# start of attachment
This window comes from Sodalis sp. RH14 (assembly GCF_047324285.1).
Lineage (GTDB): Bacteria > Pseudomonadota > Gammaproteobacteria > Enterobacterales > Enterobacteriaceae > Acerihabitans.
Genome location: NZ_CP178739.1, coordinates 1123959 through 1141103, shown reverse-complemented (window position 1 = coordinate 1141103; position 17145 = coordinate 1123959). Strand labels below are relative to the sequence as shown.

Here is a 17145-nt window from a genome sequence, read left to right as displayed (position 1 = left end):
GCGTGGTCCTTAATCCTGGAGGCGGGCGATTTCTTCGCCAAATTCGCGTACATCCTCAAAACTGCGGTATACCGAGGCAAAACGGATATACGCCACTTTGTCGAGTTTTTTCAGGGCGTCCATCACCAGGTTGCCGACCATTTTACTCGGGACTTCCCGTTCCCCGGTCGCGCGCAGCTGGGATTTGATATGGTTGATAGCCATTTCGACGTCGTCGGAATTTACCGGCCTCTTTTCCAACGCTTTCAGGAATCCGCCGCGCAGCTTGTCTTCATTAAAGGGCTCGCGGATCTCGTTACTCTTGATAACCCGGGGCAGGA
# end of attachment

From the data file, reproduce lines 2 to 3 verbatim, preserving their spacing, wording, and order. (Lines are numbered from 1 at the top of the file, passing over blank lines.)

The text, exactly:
Lineage (GTDB): Bacteria > Pseudomonadota > Gammaproteobacteria > Enterobacterales > Enterobacteriaceae > Acerihabitans.
Genome location: NZ_CP178739.1, coordinates 1123959 through 1141103, shown reverse-complemented (window position 1 = coordinate 1141103; position 17145 = coordinate 1123959). Strand labels below are relative to the sequence as shown.